“Change was a recurring theme in early editorial board discussions”, said deWaard, “not just change in our state of knowledge over 40 years, but in how that knowledge has been impacted by advancements over that time.” As described in the issue, one of the most significant developments since 1979 is the advent of molecular tools, namely DNA barcoding, that have revolutionized systematics and biodiversity surveying. “DNA barcoding has added a new tool to the taxonomist’s toolkit, to expedite the discovery, delimitation and description of species,” added deWaard.

    Overall, the volume revealed that there are 44,100 described species of terrestrial arthropods known from Canada, a 34% increase in the number of described species reported 40 years ago (32,850 species). Conservatively guided by BIN data, 27,000 – 42,600 species remain undiscovered in Canada, indicating that currently 51–62% of the terrestrial arthropods are known. There is still much work to be done before the Canadian biota is fully documented, a task that can be completed with more strategic investment in surveys and taxonomy—both utilizing DNA barcoding.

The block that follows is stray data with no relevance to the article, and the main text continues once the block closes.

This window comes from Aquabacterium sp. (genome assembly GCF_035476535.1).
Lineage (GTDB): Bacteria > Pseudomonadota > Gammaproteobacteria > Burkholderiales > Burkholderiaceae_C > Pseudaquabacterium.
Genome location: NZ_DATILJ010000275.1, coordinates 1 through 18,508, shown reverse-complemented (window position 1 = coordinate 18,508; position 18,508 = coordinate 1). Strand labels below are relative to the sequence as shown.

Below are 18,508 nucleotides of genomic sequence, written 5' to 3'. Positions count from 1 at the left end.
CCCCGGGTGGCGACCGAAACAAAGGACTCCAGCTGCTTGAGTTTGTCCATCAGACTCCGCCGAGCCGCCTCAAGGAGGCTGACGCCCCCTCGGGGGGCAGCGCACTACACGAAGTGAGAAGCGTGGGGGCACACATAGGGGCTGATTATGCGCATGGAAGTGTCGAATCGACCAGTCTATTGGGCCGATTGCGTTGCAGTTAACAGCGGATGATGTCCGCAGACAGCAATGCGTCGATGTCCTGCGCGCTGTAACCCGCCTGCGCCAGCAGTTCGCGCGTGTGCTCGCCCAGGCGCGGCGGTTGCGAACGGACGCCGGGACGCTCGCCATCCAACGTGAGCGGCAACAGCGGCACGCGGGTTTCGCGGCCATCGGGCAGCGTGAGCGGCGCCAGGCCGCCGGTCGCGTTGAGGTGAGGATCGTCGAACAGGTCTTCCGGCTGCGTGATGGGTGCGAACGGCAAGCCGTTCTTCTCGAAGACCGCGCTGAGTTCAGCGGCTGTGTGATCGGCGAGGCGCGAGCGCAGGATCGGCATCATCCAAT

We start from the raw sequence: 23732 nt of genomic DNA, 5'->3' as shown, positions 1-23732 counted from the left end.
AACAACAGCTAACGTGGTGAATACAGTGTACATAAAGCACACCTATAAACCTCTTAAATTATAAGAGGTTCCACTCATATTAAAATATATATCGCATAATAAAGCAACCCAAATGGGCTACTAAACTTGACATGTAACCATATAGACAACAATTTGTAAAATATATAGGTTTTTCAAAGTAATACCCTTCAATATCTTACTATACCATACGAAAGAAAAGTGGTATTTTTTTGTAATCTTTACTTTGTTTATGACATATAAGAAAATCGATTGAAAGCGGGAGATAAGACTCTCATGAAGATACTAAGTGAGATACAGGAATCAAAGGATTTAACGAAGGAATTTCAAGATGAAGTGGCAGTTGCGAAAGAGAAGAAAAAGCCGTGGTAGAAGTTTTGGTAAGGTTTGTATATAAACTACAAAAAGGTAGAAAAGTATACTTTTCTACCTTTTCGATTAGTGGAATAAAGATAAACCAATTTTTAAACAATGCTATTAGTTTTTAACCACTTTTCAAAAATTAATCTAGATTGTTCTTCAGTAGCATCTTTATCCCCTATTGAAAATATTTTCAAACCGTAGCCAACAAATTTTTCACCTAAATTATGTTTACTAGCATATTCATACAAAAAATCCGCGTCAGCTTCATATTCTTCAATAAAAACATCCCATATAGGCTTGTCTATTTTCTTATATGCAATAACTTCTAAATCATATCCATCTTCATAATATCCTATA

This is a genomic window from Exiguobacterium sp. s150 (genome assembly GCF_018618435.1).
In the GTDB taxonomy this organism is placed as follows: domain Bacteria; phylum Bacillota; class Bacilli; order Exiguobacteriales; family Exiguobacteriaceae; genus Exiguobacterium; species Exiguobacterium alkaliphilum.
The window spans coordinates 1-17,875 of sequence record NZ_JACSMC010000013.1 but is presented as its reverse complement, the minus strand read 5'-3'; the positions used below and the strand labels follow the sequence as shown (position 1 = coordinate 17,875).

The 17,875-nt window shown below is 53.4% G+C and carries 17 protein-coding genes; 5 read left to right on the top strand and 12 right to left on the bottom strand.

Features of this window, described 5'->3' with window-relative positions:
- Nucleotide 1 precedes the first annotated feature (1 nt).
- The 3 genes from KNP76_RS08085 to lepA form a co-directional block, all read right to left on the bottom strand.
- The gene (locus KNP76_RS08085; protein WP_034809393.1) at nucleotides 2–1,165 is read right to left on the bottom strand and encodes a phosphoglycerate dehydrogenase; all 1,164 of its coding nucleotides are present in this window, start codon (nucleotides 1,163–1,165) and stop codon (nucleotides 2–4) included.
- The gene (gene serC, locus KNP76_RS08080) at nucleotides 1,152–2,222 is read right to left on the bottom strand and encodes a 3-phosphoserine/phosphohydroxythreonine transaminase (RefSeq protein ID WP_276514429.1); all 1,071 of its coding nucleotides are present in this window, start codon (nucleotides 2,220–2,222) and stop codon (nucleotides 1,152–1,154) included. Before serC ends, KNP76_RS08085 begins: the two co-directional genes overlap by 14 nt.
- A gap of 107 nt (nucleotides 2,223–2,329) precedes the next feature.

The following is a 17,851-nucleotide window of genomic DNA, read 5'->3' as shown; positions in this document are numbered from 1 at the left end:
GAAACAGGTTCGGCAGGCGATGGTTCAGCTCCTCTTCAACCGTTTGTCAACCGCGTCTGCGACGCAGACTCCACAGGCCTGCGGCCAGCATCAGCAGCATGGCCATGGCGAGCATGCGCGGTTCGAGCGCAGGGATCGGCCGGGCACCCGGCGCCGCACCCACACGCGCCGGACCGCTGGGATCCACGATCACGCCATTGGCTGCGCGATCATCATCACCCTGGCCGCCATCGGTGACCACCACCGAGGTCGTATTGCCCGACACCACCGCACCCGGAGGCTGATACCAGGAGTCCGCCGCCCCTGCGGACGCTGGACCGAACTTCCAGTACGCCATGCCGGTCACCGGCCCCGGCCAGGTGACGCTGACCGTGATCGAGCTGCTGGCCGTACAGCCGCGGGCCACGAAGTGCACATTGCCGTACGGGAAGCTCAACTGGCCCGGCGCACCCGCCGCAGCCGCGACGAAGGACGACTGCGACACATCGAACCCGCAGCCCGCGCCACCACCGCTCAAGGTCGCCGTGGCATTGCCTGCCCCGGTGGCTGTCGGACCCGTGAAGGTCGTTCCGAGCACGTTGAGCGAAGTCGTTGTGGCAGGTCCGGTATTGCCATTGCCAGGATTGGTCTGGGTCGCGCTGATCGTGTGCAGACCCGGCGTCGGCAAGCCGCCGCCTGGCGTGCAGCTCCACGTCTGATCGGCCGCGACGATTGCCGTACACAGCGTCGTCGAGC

“The Centre for Biodiversity Genomics played multiple key roles in the creation of this issue”, concluded deWaard. “From the collecting, processing and barcoding of Canadian specimens, to the assembly, writing and editing of papers, CBG staff were involved in all of it. I think it’s a major contribution for all of us to be proud of.”

    DNA barcoding has proven to be highly valuable tool to enhance the documentation of Canadian biota; as the BOLD database grows and the relationship between BINS and putative morphological species are explored in more detail, its value will further increase.

    The Biota of Canada – A Biodiversity Assessment

    The Biota of Canada – A Biodiversity Assessment. Part 1: The Terrestrial Arthropods
      Photo by ZooKeys

    Papers coauthored by CBG staff: